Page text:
Weekly Digital News Roundup: September 20-24
Pinterest Announces First Ad Product: Promoted Pins
- According to Mashable, it’s been a long time coming: Pinterest, the heavily funded, 3 year-old image and video-sharing network, announced Thursday that it is going to begin experimenting with paid advertising. The product is called “promoted pins,” and it borrows from Twitter’s and Facebook’s ad products of the same name. Essentially, businesses will be able to pay to show certain pins at the top of search results and category feeds.
- In a blog post announcing the product, Pinterest founder and CEO Ben Silbermann promised the ads would be “tasteful” and “transparent.” There will be no “flashy banners” or pop-up ads, he wrote, and the site will clearly differentiate sponsored and organic pins. They’ll also aim for relevancy: A search for “Halloween” might produce a pin of an outfit from an online costume shop.
- Pinterest has investors — who have put in $338 million into the company — to pay back, and a $2.5 billion valuation to justify. With such a large audience base, advertising is an obvious place for Pinterest to seek out revenue.
A Google Cookie Replacement Could Upend Online Advertising
- According to AdAge, publishers and others worried about the decline of cookies, the web’s foundational technology for targeting display advertising, may welcome an effort by Google to come up with a replacement. But such a move would also drastically grow the search giant’s grasp on the industry.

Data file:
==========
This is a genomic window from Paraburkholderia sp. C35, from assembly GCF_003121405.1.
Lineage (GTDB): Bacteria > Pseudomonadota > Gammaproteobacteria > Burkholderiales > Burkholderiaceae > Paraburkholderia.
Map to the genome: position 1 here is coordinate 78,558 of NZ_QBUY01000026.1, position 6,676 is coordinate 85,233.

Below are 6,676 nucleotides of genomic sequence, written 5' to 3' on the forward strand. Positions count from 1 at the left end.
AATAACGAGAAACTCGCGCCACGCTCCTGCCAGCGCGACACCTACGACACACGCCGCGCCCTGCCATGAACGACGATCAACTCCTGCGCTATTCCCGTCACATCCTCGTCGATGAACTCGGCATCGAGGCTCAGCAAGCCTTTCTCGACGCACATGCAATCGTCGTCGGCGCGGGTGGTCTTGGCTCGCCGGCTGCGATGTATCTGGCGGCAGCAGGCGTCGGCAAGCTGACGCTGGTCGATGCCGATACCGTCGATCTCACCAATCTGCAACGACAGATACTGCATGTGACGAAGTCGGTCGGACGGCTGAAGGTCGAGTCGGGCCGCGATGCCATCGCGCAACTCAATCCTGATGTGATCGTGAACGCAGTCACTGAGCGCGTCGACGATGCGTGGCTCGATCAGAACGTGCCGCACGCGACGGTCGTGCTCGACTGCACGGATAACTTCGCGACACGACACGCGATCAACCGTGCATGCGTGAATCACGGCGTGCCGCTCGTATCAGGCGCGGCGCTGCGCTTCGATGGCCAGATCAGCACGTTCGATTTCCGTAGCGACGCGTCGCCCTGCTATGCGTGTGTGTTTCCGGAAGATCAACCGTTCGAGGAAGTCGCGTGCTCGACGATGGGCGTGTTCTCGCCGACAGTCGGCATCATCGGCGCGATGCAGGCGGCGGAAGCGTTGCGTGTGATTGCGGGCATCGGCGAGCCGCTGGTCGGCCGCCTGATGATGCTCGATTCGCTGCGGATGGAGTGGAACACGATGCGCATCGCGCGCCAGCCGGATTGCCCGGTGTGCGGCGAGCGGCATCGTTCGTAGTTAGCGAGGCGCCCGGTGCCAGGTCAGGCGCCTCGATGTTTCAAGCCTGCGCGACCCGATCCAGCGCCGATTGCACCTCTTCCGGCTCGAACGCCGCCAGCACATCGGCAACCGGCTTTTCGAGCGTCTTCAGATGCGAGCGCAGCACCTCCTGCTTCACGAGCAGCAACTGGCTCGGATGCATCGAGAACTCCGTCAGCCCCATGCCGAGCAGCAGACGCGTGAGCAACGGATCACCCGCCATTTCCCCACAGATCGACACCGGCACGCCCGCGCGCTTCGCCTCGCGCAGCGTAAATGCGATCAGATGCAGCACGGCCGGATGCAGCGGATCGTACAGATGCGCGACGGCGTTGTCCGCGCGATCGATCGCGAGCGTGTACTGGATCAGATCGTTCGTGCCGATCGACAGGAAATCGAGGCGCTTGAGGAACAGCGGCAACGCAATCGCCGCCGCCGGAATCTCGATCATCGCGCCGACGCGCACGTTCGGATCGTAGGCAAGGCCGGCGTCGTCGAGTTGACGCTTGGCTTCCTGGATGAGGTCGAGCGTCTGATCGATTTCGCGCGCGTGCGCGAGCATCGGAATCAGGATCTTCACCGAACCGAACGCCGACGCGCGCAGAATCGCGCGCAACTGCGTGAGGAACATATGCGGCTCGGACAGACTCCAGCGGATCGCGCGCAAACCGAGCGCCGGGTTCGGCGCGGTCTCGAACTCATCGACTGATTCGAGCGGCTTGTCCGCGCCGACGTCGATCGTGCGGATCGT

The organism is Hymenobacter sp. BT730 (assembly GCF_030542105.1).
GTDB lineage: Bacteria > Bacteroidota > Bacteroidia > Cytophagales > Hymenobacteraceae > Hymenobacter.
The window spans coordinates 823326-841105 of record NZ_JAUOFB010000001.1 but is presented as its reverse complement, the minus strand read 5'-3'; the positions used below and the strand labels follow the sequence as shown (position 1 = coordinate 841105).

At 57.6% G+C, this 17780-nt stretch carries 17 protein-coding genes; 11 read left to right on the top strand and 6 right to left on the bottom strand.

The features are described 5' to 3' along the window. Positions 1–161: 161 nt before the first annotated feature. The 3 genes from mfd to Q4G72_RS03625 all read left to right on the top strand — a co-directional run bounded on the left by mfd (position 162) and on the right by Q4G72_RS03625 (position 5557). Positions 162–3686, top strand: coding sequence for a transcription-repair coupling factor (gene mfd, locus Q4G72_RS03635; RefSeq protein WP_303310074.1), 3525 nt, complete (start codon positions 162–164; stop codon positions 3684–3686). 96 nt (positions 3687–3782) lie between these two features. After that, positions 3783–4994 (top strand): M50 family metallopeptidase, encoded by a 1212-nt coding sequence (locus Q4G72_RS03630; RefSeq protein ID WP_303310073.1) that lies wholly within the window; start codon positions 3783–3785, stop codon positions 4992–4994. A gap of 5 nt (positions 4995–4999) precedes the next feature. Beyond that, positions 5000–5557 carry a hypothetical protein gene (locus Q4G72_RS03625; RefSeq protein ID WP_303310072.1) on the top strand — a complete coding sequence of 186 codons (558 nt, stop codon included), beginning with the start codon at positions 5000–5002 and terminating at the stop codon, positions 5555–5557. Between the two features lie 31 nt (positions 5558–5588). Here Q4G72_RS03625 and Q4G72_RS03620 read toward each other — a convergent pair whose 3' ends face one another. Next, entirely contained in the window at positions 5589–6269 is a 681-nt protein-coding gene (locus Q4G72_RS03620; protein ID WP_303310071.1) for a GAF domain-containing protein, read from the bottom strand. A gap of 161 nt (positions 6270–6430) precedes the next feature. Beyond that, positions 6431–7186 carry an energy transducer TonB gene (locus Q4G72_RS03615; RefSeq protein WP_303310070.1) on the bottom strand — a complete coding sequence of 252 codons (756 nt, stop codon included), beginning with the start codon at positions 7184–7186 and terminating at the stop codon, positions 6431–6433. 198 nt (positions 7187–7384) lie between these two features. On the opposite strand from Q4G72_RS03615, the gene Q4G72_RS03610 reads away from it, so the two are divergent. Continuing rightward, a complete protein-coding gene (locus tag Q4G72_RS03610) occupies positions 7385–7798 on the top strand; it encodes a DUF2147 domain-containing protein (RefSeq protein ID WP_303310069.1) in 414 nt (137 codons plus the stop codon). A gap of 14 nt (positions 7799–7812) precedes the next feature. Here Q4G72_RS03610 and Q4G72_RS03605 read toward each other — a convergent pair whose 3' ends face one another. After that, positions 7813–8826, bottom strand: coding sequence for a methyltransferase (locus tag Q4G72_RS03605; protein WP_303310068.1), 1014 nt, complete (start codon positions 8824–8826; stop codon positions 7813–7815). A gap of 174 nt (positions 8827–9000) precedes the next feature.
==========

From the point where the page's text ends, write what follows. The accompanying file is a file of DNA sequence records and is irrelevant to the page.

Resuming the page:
- Google is looking to create an advertising-specific identifier to replace the third-party cookies that companies now use to track browsing behavior across the web and target ads, people familiar with the effort said this week, confirming a report in USA Today on Tuesday. A Google spokeswoman said the company has “a number of concepts” to improve consumer privacy while keeping the web economy intact, but said they are all in “very early stages.”
- Google has already made some headway toward cross-channel targeting and attribution. Users of its Android mobile operating system and Chrome desktop and mobile browsers are usually logged in and can have their activities connected, especially after Google consolidated its privacy policies last year so that users’ behaviors across Google’s various products could be tied together. “In order to pay for a better and more expensive internet we need to continue to improve online advertising,” said Zach Coelius, CEO of automated ad buying company Triggit. “There are only two ways we can do that: One is to make the ads more intrusive, bigger and in your face, or two, we can make them more targeted so that we no longer have so much waste with the wrong ads going to the wrong people. Google and most of the rest of us think the second option is much, much better.”
Facebook Adds Mobile Measurement Tool To Aid Telecom Marketers
- According to MediaPost, in its latest effort to link advertising on Facebook with offline sales, the social networking giant has introduced a new service that analyzes users’ mobile phones and wireless providers. It determines which ones switched devices or carriers after viewing an ad.
- Facebook said the new Telco Outcome Measurement tool has shown telecom ads displayed in the desktop news feed are seven times more effective than right-side placements, while those in mobile are nine times more effective than ads on the desktop. The new service, which Facebook said keeps users’ personal information shielded from marketers, is rolling out [this week] to telecom industry advertisers widely in nine countries, including the U.S., with a goal of 25 by year’s end.
- “We can provide our partners with insights regarding ROI, differences in adoption rates of devices or carriers segmented by demographic groups, and the types of ads and frequency of placements that yield the best ROI for carriers and operators,” stated a Facebook blog post. Since going public last year, Facebook has taken greater steps to convince marketers that advertising on the social network pays off in real world sales.